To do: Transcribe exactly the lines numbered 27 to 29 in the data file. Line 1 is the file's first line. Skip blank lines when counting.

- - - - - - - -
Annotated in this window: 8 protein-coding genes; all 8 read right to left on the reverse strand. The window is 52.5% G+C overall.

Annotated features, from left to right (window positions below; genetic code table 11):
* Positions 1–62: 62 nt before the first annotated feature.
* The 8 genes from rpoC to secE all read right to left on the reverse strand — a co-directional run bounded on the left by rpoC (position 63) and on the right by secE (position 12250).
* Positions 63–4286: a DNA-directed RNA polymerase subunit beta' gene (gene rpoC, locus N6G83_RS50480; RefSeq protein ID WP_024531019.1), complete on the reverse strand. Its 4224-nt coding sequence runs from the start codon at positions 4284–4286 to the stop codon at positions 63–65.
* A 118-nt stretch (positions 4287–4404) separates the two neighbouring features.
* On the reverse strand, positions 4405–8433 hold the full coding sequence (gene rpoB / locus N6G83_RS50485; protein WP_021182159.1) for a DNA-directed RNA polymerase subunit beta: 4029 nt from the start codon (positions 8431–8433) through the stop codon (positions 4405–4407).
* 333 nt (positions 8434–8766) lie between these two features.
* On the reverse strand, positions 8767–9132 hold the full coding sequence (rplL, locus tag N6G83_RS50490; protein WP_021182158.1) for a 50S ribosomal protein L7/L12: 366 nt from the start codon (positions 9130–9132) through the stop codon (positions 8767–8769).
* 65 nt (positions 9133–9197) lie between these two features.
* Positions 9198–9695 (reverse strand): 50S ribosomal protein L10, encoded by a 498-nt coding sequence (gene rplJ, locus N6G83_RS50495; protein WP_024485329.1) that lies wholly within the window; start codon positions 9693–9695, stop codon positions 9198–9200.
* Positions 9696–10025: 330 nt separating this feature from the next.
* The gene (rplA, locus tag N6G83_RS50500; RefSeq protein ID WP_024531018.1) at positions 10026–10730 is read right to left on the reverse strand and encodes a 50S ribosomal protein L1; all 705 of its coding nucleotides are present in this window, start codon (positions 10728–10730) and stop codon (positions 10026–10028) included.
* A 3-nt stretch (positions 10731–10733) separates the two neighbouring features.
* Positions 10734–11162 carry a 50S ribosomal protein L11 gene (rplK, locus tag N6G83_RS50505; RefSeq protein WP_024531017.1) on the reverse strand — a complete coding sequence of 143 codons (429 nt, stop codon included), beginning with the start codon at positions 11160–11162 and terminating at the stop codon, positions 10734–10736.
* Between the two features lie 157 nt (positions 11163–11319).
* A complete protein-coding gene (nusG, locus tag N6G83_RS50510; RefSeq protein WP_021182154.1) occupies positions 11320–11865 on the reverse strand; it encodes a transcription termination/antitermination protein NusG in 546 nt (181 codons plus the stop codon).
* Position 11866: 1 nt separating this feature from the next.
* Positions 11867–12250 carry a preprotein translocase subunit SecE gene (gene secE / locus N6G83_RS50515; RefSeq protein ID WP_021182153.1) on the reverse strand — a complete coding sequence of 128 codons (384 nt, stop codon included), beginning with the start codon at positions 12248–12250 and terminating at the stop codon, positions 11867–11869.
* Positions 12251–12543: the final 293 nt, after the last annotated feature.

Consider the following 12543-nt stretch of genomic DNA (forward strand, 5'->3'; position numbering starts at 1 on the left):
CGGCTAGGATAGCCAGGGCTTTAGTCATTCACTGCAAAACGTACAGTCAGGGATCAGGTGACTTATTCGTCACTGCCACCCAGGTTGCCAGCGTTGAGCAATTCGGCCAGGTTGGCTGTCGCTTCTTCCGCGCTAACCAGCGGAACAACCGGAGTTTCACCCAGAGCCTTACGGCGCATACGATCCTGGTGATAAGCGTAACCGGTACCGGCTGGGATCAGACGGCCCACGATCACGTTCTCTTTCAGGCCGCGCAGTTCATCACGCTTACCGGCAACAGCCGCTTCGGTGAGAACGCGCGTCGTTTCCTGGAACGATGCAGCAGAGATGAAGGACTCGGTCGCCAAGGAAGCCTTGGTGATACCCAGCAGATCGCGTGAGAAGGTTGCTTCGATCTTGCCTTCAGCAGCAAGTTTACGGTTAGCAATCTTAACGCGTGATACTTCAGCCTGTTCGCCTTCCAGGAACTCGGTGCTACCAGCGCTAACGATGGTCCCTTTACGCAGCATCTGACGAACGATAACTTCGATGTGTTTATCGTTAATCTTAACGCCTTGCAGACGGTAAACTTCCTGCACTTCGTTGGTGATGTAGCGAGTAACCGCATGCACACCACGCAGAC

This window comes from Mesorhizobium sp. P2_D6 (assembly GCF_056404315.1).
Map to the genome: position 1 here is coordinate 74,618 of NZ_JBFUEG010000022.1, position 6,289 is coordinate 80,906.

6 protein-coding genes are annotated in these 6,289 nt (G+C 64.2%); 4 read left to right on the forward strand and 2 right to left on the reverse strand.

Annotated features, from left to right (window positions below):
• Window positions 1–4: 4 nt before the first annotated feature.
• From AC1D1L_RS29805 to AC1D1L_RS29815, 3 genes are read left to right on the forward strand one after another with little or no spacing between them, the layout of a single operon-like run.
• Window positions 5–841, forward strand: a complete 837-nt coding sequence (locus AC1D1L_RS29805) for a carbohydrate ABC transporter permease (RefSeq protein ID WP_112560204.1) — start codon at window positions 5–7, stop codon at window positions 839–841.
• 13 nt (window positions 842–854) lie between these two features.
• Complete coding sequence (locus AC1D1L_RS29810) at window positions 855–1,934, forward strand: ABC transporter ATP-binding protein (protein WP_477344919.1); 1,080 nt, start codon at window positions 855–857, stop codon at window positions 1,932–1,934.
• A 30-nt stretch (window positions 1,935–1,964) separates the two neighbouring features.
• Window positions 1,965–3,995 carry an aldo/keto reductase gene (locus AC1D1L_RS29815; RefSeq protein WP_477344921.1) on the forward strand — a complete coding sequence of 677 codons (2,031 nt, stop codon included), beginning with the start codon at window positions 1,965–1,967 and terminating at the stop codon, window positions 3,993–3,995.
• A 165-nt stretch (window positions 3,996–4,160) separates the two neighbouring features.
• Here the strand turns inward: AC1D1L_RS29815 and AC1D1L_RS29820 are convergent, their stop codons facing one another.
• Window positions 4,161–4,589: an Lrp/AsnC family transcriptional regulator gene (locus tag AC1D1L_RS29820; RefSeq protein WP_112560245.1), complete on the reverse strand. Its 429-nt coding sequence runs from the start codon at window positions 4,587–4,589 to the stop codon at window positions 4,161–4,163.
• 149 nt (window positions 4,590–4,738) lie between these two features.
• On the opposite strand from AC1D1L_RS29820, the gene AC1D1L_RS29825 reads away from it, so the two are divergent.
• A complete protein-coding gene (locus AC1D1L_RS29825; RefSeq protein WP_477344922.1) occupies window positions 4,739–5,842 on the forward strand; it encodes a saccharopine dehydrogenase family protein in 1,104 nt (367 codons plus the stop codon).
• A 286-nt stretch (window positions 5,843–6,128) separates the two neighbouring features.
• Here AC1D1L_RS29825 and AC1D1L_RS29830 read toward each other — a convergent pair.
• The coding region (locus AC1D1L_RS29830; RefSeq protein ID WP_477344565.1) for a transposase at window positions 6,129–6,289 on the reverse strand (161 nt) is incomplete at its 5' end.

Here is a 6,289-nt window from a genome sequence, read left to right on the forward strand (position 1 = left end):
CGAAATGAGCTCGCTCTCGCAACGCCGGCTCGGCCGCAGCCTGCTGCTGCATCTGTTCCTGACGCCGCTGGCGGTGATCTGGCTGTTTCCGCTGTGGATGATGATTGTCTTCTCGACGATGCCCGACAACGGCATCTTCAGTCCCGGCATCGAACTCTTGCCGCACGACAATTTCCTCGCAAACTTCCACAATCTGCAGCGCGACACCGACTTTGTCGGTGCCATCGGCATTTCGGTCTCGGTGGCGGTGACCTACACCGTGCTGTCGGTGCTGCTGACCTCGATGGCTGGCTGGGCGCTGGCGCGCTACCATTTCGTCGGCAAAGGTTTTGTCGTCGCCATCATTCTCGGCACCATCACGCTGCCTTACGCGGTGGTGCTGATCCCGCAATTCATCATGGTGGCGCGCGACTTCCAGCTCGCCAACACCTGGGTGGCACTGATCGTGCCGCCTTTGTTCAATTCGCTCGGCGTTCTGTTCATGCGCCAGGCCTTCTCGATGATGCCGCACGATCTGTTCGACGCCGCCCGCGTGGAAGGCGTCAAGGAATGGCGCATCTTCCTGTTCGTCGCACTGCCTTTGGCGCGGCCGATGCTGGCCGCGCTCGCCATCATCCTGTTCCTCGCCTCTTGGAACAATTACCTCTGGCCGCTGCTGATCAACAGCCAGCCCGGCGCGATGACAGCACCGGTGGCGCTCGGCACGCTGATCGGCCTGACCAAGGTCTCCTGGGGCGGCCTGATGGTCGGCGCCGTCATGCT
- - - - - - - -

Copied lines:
• Window positions 1–4: 4 nt before the first annotated feature.
• From AC1D1L_RS29805 to AC1D1L_RS29815, 3 genes are read left to right on the forward strand one after another with little or no spacing between them, the layout of a single operon-like run.
• Window positions 5–841, forward strand: a complete 837-nt coding sequence (locus AC1D1L_RS29805) for a carbohydrate ABC transporter permease (RefSeq protein ID WP_112560204.1) — start codon at window positions 5–7, stop codon at window positions 839–841.